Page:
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I read a couple days ago about the Collatz conjecture. Considering that this problem has been around since the '30s, I'm guessing that my idea written below has a few problems. Nonetheless, I want to know if this sounds like a good approach: trying to analyze how the Collatz sequence grows.

Suppose we have a starting number (obviously, the starting number must itself be large) with a Collatz sequence that does not eventually decay to $1$. It follows that the sequence is infinite. Assume further that there are no infinite cycles away from the cycle which leads to $1$: $4,2,1,4,2,1,...$. Then, for such a starting value, it should be true that its Collatz sequence diverges to $\infty$.

The geometric mean of a terminating Collatz sequence of a number $m$ can be written as $$\mu = m\sqrt[n](\prod_{i=1}^{n-1} a_i)$$, where there are $n$ terms in the Collatz sequence, and the $a_i$s are the terms of the sequence with $a_{n-1} = 1$. Now, suppose $m$ is the starting value of an infinite, diverging Collatz sequence. We can define the $n^{th}$ geometric mean of the diverging sequence to be $$\mu_n = m\sqrt[n](\prod_{i=1}^{n-1} a_i)$$ with $a_{n-1} \neq 1$. If the sequence diverges, it should be true that its $n^{th}$ geometric mean also diverges. In particular, there should exist an $n$ such that $$m\sqrt[n](\prod_{i=1}^{n-1} a_i) > m'$$, where $m'<m$ is a lower bound of the sequence, but also large. Observe that if term $a_k$ is odd, then $a_{k+1} = 3a_k+1 \implies \frac{a_{k+1}}{a_k} = \frac{3a_k+1}{a_k}$. In the limit that $a_k \rightarrow \infty$, $\frac{3a_k+1}{a_k} \rightarrow 3$. For $a_k$ even, $\frac{a_{k+1}}{a_k} = \frac{1}{2}$.

Now, for the $n^{th}$ Collatz sequence, we will have a ratio $p$ of the $n$ terms which are odd, and the remainder even. The number of odd terms, excluding the starting value $m$ is approximately $(n-1)p$ because $n$ is large, and the number of even terms is approximately $(n-1)(1-p)$. So, in the limit that $n$ is large, the $n^{th}$ geometric mean can be approximated by $$\mu_n \approx m\sqrt[n]((3)^{(n-1)p}(\frac{1}{2})^{(n-1)(1-p)}) > m'$$ because we will multiply by approximately $3$ $(n-1)p$ times, and we will multiply by $\frac{1}{2}$ $(n-1)(1-p)$ times.

Now, it is obvious that for any Collatz sequence, the proportion of terms which are odd is less than $\frac{1}{2}$. This is because, given odd term $a_k = 2n+1$, $a_{k+1} = 6n+4$, which is even, meaning we cannot have two consecutive odd terms. If we do some algebra to simplify the above expression for $\mu_n$, we find that $$\frac{1}{2} > p > \frac{(\frac{m'}{m})^n}{(n-1)\log(6)} + \frac{\log(2)}{\log(6)}$$.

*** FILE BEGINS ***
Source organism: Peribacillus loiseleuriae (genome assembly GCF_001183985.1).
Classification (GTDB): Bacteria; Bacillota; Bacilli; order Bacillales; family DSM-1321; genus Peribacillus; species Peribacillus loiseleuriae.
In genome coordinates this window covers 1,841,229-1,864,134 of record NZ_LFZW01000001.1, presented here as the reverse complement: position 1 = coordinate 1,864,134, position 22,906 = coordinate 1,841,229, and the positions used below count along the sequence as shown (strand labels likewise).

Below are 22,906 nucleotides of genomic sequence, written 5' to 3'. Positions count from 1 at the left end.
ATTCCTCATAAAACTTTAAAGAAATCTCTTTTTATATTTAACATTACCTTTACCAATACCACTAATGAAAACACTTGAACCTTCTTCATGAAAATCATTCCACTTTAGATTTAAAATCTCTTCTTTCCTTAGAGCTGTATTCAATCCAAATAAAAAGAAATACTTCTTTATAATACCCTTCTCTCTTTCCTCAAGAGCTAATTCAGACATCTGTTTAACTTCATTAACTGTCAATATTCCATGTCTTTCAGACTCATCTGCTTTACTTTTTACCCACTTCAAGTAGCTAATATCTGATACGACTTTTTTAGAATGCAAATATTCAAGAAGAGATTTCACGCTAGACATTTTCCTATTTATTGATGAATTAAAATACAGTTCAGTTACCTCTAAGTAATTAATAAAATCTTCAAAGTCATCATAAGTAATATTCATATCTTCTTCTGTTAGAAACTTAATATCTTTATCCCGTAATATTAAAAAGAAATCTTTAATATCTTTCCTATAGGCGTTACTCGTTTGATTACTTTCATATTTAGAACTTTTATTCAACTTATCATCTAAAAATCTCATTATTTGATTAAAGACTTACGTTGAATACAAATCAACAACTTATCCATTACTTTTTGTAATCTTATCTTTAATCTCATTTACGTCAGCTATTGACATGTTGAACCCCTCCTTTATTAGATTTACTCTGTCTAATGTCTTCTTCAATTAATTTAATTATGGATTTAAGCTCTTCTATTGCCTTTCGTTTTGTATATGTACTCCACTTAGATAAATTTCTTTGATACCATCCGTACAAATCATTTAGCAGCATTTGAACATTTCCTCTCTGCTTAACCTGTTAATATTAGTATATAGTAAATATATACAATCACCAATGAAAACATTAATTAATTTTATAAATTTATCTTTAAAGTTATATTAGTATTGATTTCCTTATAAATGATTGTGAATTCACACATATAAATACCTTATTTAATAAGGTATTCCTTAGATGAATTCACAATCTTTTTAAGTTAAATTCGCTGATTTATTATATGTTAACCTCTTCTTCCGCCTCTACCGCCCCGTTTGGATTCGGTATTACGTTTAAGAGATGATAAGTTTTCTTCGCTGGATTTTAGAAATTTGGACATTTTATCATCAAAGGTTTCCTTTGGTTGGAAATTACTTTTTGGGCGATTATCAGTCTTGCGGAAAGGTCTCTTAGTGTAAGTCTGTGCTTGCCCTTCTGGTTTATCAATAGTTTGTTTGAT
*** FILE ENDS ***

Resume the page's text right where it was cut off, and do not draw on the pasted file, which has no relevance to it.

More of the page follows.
Because we can take $n>>m$ and $n>>m'$, then this expression can be approximated by $$\frac{1}{2} > p > \frac{\log(2)}{\log(6)}$$

So, for divergence $p > 0.387$ approximately. So, for a diverging Collatz sequence, a minimum of about $38\%$ of its terms must be odd.

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  • $\begingroup$ when you are assuming the contrary, you can only deduce that the $\lim\sup a_n = \infty$, which is much weaker than diverging to infinity i.e, $\forall M > 0, \exists N\in\mathbb{N}: n>N\implies a_n>M.$ $\endgroup$ – dezdichado Apr 30 '18 at 1:43
  • $\begingroup$ No, it would diverge. If the sequence is nonrepeating, it can only visit numbers below M finitely many times. $\endgroup$ – Nathaniel Mayer Apr 30 '18 at 1:57
  • $\begingroup$ But there must be some M' lower bound, right? Because if there is some a_k < M', the Collatz would converge to 1. $\endgroup$ – D.B. Apr 30 '18 at 2:00
  • $\begingroup$ Nice try. I like to see a bit of ambition and original thought. $\endgroup$ – samerivertwice May 1 '18 at 15:22
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The geometric mean is $$\sqrt[n]{m \prod_{i=1}^{n-1} a_i},$$ but your approximation seems to be using $$\sqrt[n]{m \prod_{i=1}^{n-1} \frac{a_i}{a_{i-1}}} = \sqrt[n]{a_{n-1}},$$ which does not need to diverge.

It doesn't seem like taking the geometric mean is helping you. As you note, the geometric mean will diverge if and only if the sequence itself diverges. You have observed that, on the assumption the sequence diverges, $$a_n \approx m (3)^{np} \left(\frac{1}{2}\right)^{n(1-p)} = m \left(\frac{1}{2} \cdot 6^p\right)^n.$$ This does in fact diverge so long as $$p > \frac{\log 2}{\log 6} \approx 0.387.$$

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  • $\begingroup$ Oh. Sorry, I screwed up the geometric mean. That makes sense. $\endgroup$ – D.B. Apr 30 '18 at 2:15
  • $\begingroup$ Maybe it could still be useful. I calculated values of p for the Collatz sequences of number 1 to 10,000 and the max of p was only 0.37. $\endgroup$ – D.B. Apr 30 '18 at 2:45
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    $\begingroup$ Who knows, could be! I'm no expert on the Collatz conjecture. I figure it's hard because it's been open and famous for so long, but if you're excited about it then run with your ideas! Also it's probably worth reading up on the literature to see what's been done before. $\endgroup$ – Nathaniel Mayer Apr 30 '18 at 23:42

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